|Description (include details on usage, files and paper references)||The proliferation of satellite imagery has given us a radically improved understanding of our planet. It has enabled us to better achieve everything from mobilizing resources during disasters to monitoring effects of global warming. What is often taken for granted is that advancements such as these have relied on labeling features of significance like building footprints and roadways fully by hand or through imperfect semi-automated methods.
As these large, complex datasets continue to increase exponentially in number, the Defence Science and Technology Laboratory (Dstl) is seeking novel solutions to alleviate the burden on their image analysts. In this competition, Kagglers are challenged to accurately classify features in overhead imagery. Automating feature labeling will not only help Dstl make smart decisions more quickly around the defense and security of the UK, but also bring innovation to computer vision methodologies applied to satellite imagery.
this competition, Dstl provides you with 1km x 1km satellite images in both 3-band and 16-band formats. Your goal is to detect and classify the types of objects found in these regions.
3- and 16-bands images
There are two types of imagery spectral content provided in this competition. The 3-band images are the traditional RGB natural color images. The 16-band images contain spectral information by capturing wider wavelength channels. This multi-band imagery is taken from the multispectral (400 – 1040nm) and short-wave infrared (SWIR) (1195-2365nm) range. All images are in GeoTiff format and might require GeoTiff viewers (such as QGIS) to view. Please refer to our tutorial on how to programmatically view the images.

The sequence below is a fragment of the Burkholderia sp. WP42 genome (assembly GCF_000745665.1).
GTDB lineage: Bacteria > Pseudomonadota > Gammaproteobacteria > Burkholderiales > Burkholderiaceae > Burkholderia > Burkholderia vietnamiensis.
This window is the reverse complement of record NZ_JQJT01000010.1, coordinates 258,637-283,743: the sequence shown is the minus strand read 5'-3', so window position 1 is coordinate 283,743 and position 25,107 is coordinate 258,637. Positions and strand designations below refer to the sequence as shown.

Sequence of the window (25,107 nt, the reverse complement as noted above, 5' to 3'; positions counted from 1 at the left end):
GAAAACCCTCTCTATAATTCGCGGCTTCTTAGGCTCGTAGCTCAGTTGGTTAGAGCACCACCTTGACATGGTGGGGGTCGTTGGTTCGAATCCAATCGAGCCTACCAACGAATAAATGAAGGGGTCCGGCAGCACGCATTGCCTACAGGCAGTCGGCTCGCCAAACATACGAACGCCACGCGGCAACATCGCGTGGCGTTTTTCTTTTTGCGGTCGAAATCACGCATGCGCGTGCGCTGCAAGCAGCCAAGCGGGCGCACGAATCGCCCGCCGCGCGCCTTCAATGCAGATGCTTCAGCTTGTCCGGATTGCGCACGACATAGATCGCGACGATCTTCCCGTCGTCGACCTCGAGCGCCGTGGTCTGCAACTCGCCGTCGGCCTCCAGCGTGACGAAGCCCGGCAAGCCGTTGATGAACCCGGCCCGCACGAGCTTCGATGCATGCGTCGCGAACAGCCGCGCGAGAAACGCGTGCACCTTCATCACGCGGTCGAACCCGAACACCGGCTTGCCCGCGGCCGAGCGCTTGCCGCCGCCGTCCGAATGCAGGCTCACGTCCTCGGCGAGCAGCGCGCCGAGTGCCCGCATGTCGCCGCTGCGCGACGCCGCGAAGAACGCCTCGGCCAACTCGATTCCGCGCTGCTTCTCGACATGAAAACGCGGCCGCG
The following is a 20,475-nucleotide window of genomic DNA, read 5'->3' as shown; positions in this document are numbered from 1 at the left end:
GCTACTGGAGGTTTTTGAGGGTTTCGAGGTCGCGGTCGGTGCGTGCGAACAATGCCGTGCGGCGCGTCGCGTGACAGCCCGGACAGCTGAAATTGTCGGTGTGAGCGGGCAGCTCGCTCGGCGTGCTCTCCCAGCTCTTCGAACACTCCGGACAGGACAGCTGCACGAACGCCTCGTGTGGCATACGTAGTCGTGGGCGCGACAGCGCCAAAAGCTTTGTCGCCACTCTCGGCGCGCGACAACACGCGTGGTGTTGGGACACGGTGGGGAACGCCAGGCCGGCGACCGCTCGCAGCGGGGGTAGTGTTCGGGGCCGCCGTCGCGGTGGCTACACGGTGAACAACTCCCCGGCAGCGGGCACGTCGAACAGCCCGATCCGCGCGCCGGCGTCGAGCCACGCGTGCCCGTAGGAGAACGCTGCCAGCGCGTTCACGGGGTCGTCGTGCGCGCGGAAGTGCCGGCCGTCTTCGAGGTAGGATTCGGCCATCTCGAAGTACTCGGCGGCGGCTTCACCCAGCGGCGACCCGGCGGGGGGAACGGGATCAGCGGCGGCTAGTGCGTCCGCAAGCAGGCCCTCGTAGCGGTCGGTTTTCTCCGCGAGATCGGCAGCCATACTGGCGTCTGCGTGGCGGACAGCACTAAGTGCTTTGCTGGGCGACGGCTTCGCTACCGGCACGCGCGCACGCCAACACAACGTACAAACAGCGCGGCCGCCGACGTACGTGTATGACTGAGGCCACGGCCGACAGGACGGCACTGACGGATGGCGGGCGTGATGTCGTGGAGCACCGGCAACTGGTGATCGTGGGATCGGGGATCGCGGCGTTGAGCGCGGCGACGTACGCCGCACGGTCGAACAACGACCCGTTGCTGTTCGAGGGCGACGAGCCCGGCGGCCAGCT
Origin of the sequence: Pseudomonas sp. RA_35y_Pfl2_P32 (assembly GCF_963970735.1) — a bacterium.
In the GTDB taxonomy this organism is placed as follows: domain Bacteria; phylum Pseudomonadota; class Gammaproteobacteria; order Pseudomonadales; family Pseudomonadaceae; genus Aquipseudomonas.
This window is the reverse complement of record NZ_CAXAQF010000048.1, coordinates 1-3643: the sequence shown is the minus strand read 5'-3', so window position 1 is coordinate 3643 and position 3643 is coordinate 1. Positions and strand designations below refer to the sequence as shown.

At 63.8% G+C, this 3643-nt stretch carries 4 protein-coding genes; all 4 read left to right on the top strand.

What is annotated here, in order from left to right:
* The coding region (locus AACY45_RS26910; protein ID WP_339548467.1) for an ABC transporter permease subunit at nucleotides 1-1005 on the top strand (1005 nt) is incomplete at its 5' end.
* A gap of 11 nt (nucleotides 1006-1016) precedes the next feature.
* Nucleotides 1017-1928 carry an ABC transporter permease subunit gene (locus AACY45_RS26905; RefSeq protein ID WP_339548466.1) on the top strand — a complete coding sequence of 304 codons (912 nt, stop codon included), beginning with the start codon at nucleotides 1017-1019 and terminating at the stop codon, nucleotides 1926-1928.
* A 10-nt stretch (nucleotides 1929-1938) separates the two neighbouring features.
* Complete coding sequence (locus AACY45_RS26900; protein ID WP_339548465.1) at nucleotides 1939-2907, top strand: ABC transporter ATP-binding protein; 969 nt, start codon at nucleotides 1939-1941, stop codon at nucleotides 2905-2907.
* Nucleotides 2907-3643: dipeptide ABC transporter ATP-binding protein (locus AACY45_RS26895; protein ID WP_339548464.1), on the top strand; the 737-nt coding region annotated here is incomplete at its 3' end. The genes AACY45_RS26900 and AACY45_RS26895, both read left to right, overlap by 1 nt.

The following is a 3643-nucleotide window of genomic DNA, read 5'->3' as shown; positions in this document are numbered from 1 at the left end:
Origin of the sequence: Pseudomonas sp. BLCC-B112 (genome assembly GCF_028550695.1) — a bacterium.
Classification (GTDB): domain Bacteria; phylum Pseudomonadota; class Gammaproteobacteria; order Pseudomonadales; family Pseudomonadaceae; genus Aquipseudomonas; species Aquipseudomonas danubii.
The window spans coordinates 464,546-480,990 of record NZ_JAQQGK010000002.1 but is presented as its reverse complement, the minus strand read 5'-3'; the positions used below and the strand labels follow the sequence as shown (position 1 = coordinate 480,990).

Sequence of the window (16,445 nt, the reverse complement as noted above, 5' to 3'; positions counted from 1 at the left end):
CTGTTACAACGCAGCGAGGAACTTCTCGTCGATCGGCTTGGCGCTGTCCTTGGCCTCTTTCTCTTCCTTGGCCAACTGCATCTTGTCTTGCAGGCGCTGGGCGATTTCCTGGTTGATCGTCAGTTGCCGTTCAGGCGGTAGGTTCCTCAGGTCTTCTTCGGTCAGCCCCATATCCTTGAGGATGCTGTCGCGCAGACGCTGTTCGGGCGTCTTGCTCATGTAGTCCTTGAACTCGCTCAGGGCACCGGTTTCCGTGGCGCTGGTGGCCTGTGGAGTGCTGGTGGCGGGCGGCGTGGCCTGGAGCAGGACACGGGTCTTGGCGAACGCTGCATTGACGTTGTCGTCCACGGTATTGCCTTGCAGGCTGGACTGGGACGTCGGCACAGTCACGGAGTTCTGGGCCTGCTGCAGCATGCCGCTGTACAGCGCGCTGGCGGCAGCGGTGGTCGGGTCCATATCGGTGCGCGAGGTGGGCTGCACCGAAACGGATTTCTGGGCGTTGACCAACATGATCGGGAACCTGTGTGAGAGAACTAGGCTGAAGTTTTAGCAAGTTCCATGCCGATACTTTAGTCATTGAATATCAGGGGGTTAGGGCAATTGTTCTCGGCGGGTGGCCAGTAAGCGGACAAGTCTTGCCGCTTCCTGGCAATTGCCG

Ortho Ready Standard Imagery © 2016 DigitalGlobe, Inc.
All imagery credit to: Satellite Imagery © DigitalGlobe, Inc.
Sensor : WorldView 3
Panchromatic: 450-800 nm
8 Multispectral: (red, red edge, coastal, blue, green, yellow, near-IR1 and near-IR2) 400 nm - 1040 nm
8 SWIR: 1195 nm - 2365 nm
Sensor Resolution (GSD) at Nadir :
Multispectral: 1.24 m
SWIR: Delivered at 7.5m
Panchromatic and multispectral : 11-bits per pixel
SWIR : 14-bits per pixel
In a satellite image, you will find lots of different objects like roads, buildings, vehicles, farms, trees, water ways, etc. Dstl has labeled 10 different classes:
Buildings - large building, residential, non-residential, fuel storage facility, fortified building
Misc. Manmade structures
Track - poor/dirt/cart track, footpath/trail
Trees - woodland, hedgerows, groups of trees, standalone trees
Crops - contour ploughing/cropland, grain (wheat) crops, row (potatoes, turnips) crops
Vehicle Large - large vehicle (e.g. lorry, truck,bus), logistics vehicle
Vehicle Small - small vehicle (car, van), motorbike
Every object class is described in the form of Polygons and MultiPolygons, which are simply a list of polygons. We provide two different formats for these shapes: GeoJson and WKT. These are both open source formats for geo-spatial shapes.
Your submission will be in the WKT format.
In this dataset that we provide, we create a set of geo-coordinates that are in the range of x = [0,1] and y = [-1,0]. These coordinates are transformed such that we obscure the location of where the satellite images are taken from. The images are from the same region on Earth.
To utilize these images, we provide the grid coordinates of each image so you know how to scale them and align them with the images in pixels. You need the Xmax and Ymin for each image to do the scaling (provided in our grid_sizes.csv) Please refer to our tutorial on how to programmatically view the images.